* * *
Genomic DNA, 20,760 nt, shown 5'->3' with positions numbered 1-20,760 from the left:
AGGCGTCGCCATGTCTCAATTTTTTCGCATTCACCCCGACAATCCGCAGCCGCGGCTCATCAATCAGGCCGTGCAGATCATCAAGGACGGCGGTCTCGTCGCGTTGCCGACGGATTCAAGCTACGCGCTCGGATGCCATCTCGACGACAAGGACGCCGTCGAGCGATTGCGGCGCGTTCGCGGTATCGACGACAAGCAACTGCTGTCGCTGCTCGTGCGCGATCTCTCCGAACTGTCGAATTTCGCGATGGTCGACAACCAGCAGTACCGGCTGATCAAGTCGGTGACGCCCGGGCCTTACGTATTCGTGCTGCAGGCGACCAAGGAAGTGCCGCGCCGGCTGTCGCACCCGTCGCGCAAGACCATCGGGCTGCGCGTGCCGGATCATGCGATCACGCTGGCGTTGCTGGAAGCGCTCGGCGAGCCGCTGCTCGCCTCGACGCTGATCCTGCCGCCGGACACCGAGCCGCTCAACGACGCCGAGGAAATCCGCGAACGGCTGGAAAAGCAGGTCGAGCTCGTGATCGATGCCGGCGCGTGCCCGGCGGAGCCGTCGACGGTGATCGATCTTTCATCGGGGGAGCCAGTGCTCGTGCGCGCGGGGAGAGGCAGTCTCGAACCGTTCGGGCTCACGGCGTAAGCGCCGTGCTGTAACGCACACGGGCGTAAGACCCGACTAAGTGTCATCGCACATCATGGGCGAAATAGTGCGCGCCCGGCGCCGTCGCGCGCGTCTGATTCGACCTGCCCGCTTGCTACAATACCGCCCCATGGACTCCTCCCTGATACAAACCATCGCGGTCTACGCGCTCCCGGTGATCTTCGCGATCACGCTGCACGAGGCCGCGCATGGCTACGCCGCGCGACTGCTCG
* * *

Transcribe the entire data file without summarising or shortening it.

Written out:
Genomic DNA, 20,760 nt, shown 5'->3' with positions numbered 1-20,760 from the left:
AGGCGTCGCCATGTCTCAATTTTTTCGCATTCACCCCGACAATCCGCAGCCGCGGCTCATCAATCAGGCCGTGCAGATCATCAAGGACGGCGGTCTCGTCGCGTTGCCGACGGATTCAAGCTACGCGCTCGGATGCCATCTCGACGACAAGGACGCCGTCGAGCGATTGCGGCGCGTTCGCGGTATCGACGACAAGCAACTGCTGTCGCTGCTCGTGCGCGATCTCTCCGAACTGTCGAATTTCGCGATGGTCGACAACCAGCAGTACCGGCTGATCAAGTCGGTGACGCCCGGGCCTTACGTATTCGTGCTGCAGGCGACCAAGGAAGTGCCGCGCCGGCTGTCGCACCCGTCGCGCAAGACCATCGGGCTGCGCGTGCCGGATCATGCGATCACGCTGGCGTTGCTGGAAGCGCTCGGCGAGCCGCTGCTCGCCTCGACGCTGATCCTGCCGCCGGACACCGAGCCGCTCAACGACGCCGAGGAAATCCGCGAACGGCTGGAAAAGCAGGTCGAGCTCGTGATCGATGCCGGCGCGTGCCCGGCGGAGCCGTCGACGGTGATCGATCTTTCATCGGGGGAGCCAGTGCTCGTGCGCGCGGGGAGAGGCAGTCTCGAACCGTTCGGGCTCACGGCGTAAGCGCCGTGCTGTAACGCACACGGGCGTAAGACCCGACTAAGTGTCATCGCACATCATGGGCGAAATAGTGCGCGCCCGGCGCCGTCGCGCGCGTCTGATTCGACCTGCCCGCTTGCTACAATACCGCCCCATGGACTCCTCCCTGATACAAACCATCGCGGTCTACGCGCTCCCGGTGATCTTCGCGATCACGCTGCACGAGGCCGCGCATGGCTACGCCGCGCGACTGCTCG